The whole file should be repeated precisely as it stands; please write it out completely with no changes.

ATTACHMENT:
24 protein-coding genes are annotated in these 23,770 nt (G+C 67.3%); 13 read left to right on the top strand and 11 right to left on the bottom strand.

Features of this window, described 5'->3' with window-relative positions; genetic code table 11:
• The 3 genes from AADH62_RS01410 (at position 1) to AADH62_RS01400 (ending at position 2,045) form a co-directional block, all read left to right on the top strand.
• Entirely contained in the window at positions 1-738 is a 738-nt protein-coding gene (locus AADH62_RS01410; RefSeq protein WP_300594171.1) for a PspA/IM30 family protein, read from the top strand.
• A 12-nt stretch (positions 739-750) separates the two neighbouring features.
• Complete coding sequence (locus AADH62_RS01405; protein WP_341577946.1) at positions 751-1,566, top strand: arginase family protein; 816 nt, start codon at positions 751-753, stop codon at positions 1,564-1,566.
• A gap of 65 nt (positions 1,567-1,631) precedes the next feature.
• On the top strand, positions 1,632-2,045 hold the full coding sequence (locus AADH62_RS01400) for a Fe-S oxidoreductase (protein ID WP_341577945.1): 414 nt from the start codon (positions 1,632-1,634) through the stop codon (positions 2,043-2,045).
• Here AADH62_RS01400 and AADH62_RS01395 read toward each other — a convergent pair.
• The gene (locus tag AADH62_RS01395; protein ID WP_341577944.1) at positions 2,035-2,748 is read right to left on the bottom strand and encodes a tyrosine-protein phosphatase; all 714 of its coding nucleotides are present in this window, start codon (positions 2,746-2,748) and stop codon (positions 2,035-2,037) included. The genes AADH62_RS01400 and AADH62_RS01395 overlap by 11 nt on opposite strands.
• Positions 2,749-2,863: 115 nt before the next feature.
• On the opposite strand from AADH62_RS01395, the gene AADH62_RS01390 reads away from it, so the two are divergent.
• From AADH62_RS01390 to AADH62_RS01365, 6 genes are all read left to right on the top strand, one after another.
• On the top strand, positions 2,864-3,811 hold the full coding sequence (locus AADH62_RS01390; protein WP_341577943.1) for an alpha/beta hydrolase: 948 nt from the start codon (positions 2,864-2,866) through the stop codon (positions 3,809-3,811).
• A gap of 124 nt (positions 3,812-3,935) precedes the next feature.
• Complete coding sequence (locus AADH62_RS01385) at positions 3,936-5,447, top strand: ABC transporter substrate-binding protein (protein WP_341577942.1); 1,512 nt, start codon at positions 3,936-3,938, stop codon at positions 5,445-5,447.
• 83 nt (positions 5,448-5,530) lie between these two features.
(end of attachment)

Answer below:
24 protein-coding genes are annotated in these 23,770 nt (G+C 67.3%); 13 read left to right on the top strand and 11 right to left on the bottom strand.

Features of this window, described 5'->3' with window-relative positions; genetic code table 11:
• The 3 genes from AADH62_RS01410 (at position 1) to AADH62_RS01400 (ending at position 2,045) form a co-directional block, all read left to right on the top strand.
• Entirely contained in the window at positions 1-738 is a 738-nt protein-coding gene (locus AADH62_RS01410; RefSeq protein WP_300594171.1) for a PspA/IM30 family protein, read from the top strand.
• A 12-nt stretch (positions 739-750) separates the two neighbouring features.
• Complete coding sequence (locus AADH62_RS01405; protein WP_341577946.1) at positions 751-1,566, top strand: arginase family protein; 816 nt, start codon at positions 751-753, stop codon at positions 1,564-1,566.
• A gap of 65 nt (positions 1,567-1,631) precedes the next feature.
• On the top strand, positions 1,632-2,045 hold the full coding sequence (locus AADH62_RS01400) for a Fe-S oxidoreductase (protein ID WP_341577945.1): 414 nt from the start codon (positions 1,632-1,634) through the stop codon (positions 2,043-2,045).
• Here AADH62_RS01400 and AADH62_RS01395 read toward each other — a convergent pair.
• The gene (locus tag AADH62_RS01395; protein ID WP_341577944.1) at positions 2,035-2,748 is read right to left on the bottom strand and encodes a tyrosine-protein phosphatase; all 714 of its coding nucleotides are present in this window, start codon (positions 2,746-2,748) and stop codon (positions 2,035-2,037) included. The genes AADH62_RS01400 and AADH62_RS01395 overlap by 11 nt on opposite strands.
• Positions 2,749-2,863: 115 nt before the next feature.
• On the opposite strand from AADH62_RS01395, the gene AADH62_RS01390 reads away from it, so the two are divergent.
• From AADH62_RS01390 to AADH62_RS01365, 6 genes are all read left to right on the top strand, one after another.
• On the top strand, positions 2,864-3,811 hold the full coding sequence (locus AADH62_RS01390; protein WP_341577943.1) for an alpha/beta hydrolase: 948 nt from the start codon (positions 2,864-2,866) through the stop codon (positions 3,809-3,811).
• A gap of 124 nt (positions 3,812-3,935) precedes the next feature.
• Complete coding sequence (locus AADH62_RS01385) at positions 3,936-5,447, top strand: ABC transporter substrate-binding protein (protein WP_341577942.1); 1,512 nt, start codon at positions 3,936-3,938, stop codon at positions 5,445-5,447.
• 83 nt (positions 5,448-5,530) lie between these two features.